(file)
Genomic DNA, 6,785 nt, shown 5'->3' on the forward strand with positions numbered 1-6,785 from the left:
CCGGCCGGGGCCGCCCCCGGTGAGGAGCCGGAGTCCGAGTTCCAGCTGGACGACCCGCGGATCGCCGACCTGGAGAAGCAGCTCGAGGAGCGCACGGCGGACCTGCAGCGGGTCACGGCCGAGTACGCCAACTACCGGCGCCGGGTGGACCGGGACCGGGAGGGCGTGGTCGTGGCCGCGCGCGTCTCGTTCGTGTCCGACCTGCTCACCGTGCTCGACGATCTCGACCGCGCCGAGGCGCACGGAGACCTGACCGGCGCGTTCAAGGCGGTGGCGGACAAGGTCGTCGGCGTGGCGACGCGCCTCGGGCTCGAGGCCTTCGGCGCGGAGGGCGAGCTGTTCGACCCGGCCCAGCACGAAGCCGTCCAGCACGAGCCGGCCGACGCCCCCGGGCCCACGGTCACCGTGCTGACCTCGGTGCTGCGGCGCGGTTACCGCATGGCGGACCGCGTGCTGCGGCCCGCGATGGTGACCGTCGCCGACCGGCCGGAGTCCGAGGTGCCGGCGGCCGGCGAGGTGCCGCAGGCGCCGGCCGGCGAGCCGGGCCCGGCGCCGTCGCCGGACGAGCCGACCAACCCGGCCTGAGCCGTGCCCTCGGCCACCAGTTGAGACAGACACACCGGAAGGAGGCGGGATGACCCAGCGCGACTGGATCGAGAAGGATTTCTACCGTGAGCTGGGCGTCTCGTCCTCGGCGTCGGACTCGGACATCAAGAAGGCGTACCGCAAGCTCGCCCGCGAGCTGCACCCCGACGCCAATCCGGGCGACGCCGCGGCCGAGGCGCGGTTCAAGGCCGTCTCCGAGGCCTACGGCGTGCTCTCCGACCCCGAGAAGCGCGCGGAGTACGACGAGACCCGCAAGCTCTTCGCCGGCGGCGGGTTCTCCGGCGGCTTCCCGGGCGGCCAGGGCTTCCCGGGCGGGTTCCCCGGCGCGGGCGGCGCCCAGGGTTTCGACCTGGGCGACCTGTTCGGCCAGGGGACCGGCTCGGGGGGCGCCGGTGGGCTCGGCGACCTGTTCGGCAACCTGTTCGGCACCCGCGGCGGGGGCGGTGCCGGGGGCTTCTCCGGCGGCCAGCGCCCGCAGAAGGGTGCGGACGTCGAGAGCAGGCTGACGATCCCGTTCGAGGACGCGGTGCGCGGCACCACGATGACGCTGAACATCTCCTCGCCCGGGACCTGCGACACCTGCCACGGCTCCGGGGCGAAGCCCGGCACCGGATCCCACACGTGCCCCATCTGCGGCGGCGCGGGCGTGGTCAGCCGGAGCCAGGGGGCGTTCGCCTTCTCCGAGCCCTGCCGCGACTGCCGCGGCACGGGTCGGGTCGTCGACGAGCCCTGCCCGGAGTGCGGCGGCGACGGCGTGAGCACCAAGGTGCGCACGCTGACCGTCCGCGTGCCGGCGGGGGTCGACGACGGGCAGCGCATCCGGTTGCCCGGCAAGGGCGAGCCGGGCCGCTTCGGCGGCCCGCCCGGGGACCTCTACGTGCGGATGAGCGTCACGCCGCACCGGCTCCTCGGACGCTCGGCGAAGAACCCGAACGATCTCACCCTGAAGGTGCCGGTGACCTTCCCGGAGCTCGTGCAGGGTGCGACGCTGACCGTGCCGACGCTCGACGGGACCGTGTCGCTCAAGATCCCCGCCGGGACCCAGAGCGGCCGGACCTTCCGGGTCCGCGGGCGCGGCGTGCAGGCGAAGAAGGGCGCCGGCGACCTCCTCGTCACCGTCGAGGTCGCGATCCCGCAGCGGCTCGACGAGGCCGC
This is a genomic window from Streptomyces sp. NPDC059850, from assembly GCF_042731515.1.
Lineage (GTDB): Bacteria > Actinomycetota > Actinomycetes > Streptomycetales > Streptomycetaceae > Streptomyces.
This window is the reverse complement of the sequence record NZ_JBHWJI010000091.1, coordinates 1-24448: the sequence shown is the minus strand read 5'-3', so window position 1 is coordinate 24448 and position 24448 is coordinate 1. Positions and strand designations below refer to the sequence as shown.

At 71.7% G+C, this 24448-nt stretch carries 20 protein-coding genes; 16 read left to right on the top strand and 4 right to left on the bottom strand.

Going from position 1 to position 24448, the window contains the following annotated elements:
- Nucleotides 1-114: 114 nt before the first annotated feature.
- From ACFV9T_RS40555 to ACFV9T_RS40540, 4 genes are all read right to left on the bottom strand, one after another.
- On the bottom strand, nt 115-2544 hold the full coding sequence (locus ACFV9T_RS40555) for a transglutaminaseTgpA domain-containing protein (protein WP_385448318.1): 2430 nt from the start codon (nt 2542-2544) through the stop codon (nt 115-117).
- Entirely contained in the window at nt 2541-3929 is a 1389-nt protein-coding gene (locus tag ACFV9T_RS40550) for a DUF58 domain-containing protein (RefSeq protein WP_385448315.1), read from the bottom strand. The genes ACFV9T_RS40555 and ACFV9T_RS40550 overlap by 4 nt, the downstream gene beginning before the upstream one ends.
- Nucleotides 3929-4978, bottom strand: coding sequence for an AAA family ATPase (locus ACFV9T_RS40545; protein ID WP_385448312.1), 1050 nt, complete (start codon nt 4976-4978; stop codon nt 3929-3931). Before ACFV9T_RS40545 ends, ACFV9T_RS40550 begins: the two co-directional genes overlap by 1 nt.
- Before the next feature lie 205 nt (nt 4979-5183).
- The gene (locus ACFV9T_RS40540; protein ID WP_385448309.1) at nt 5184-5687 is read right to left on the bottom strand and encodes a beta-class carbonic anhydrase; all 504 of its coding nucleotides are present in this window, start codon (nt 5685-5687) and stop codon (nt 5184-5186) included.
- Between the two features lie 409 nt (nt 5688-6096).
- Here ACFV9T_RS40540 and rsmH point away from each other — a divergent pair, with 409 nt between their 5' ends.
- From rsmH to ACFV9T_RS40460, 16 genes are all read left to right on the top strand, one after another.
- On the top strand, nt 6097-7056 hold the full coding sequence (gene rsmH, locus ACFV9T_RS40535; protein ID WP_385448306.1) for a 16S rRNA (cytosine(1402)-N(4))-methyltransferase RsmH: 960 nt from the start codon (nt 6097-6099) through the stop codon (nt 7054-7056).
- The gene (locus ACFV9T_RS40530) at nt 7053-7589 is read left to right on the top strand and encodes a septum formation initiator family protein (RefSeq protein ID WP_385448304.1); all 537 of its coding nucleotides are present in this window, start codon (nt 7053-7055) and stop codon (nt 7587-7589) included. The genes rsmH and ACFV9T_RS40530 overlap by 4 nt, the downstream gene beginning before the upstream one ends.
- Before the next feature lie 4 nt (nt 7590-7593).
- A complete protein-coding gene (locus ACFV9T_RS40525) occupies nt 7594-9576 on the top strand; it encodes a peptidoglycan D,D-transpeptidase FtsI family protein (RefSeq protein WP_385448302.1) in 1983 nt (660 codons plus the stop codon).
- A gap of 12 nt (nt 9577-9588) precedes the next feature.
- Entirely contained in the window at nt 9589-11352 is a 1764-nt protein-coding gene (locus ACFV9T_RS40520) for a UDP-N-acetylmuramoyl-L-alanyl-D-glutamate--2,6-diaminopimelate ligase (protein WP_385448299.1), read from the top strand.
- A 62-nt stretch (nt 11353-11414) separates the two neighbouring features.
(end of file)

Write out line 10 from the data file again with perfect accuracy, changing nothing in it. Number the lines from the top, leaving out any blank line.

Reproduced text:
- On the bottom strand, nt 115-2544 hold the full coding sequence (locus ACFV9T_RS40555) for a transglutaminaseTgpA domain-containing protein (protein WP_385448318.1): 2430 nt from the start codon (nt 2542-2544) through the stop codon (nt 115-117).